“At first, many years ago, security was linked with physical access. If you could physically get your hands on a computer or networking device, you would have free reign to do anything,” PTC Computer Technology Instructor Henry Ecker explained. “If you could restrict access to the hardware, you were protected. Things changed when computers got more networked and data became more portable.”
Another factor beyond rapidly increasing data portability was the size of the networks.
“When the internet started, there was a set number of devices,” Ecker continued. “You knew everybody on the network because it was very, very small. That is not the case now with billions of devices. So they introduced user names and passwords to better control access.”
For social engineering to work, perpetrators gradually establish trust, targeting the most vulnerable users, many of whom are those who did not grow up with the internet.
“On the corporate side, you have the people who are not versed in technology. A lot of people who fall victim are from an era when, if you couldn’t get in the room or access the physical equipment, then you were OK. It’s an attack on knowledge,” he said. “It’s very much akin to spying. The perpetrator is gaining trust, establishing a relationship, and when they ask for something, it doesn’t raise alarm bells.”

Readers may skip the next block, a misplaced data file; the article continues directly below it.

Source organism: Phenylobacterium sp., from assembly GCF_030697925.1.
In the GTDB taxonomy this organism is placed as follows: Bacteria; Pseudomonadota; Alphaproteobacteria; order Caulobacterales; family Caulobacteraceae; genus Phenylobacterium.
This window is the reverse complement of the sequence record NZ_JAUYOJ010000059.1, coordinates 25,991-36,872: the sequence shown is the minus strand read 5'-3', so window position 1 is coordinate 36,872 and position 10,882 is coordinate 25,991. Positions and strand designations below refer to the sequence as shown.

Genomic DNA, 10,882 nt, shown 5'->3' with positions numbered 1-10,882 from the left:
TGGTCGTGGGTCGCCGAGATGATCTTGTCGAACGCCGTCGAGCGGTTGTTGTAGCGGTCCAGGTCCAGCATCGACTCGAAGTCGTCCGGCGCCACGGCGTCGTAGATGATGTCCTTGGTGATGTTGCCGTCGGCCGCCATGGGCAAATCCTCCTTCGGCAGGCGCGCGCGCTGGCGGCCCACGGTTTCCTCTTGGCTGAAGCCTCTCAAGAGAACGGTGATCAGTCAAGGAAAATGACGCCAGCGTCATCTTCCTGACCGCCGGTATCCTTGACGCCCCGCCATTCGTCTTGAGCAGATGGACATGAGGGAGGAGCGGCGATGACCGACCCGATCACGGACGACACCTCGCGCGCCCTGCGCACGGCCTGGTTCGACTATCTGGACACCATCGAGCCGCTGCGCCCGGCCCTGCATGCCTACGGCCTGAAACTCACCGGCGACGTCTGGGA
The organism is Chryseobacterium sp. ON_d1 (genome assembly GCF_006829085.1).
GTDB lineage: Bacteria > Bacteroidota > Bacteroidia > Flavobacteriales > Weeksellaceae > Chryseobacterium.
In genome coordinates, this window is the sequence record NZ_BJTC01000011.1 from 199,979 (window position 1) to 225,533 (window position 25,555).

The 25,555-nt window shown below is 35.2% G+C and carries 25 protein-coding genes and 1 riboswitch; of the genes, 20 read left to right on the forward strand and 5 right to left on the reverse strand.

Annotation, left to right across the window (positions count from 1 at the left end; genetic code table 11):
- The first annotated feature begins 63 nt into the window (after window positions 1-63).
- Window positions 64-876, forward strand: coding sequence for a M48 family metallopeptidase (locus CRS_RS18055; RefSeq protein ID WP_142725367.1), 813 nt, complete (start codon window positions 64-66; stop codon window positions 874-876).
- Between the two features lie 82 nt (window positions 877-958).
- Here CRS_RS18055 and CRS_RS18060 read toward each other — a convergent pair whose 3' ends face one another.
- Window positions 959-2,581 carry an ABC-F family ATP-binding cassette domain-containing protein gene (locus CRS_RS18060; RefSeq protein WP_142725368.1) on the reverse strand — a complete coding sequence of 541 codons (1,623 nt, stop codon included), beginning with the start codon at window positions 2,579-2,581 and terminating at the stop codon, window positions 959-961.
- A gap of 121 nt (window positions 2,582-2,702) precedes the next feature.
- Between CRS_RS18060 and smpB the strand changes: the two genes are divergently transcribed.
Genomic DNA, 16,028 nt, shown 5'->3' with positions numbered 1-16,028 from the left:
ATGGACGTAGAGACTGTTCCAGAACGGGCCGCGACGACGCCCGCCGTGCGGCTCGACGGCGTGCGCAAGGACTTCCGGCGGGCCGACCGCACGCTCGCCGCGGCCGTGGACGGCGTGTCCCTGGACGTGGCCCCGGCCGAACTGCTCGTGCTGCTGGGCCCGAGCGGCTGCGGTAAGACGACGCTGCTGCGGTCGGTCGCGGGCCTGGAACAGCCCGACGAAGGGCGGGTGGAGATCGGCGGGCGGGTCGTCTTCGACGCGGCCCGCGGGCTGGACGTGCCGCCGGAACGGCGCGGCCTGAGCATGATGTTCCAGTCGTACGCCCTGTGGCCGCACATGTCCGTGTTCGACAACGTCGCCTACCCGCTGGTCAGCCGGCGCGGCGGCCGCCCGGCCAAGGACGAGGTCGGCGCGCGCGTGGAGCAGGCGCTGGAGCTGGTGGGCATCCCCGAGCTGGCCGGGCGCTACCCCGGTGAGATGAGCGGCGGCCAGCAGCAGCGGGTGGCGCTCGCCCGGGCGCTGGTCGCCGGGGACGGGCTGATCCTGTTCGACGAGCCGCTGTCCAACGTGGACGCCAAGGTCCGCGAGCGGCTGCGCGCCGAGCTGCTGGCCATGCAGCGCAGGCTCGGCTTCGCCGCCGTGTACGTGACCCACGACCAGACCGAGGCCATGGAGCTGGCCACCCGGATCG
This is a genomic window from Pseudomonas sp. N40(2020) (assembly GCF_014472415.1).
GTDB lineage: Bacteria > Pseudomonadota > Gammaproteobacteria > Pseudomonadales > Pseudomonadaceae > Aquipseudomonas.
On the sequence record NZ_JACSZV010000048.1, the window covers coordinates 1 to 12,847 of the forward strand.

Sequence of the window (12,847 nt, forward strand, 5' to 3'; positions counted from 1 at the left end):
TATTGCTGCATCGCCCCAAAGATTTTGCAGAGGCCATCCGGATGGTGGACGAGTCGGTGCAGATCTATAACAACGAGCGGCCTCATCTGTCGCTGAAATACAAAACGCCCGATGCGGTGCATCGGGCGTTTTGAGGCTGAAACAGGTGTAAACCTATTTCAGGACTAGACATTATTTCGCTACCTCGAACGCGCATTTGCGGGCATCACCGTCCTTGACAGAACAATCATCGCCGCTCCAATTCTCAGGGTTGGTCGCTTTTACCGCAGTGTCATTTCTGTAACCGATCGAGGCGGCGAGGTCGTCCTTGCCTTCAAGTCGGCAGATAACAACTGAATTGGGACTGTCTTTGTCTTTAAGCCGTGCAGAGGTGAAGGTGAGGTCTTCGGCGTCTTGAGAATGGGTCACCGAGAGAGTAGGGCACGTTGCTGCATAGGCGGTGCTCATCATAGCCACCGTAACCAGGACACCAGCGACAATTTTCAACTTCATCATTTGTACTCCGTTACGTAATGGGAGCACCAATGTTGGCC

Ecker noted that knowledge and training combat security breaches pretty well. Sometimes an under-educated employee will see something and not question it because they don’t recognize it as suspicious.
Oliver says students who receive their Cybersecurity Certificate often can find immediate employment at a company’s help desk, and many continue their education, sometimes pursuing an associate in computer technology. Examples of entry-level positions for those holding Cybersecurity Certificates include security analyst, junior network administrator, and IT support technician. In addition to the Cybersecurity Certificate, PTC also offers an associate in applied science degree with cybersecurity concentration.
“Working on the help desk, they learn a lot about how the company works,” she said. “They are exposed to a wide variety of problem-solving scenarios. Then they are able to advance to the things that they love.”
“The technology changes on the fly. What’s secure today, in just 32 hours can become completely obsolete. You have to constantly keep up,” said Chris Amey, a 2019 graduate of the program now working for a software company in Charleston. “I think they have done a fantastic job with this program. The material is really hands-on. You see how to do it and do it for yourself in a controlled environment.”
The profile of cybersecurity training has expanded significantly in recent years, yet some companies actually choose to be less secure simply to make life easier. Ecker says companies actually do cost analyses to justify less-intrusive policies.
“The more secure something is, the more annoying it is to use,” he said. “Sometimes we risk security in favor of increased accessibility and convenience.” Nonetheless, cybersecurity professionals are more necessary than ever in order to keep up with new strategies by bad actors and maintain a balanced infrastructure for information security.
For more information about PTC’s Computer Technology Program, including the Cybersecurity Certificate, please visit www.ptc.edu/computer.
- Coronicca Oliver, interim program director for computer technology at PTC
- Cybersecurity Program Instructor Henry Ecker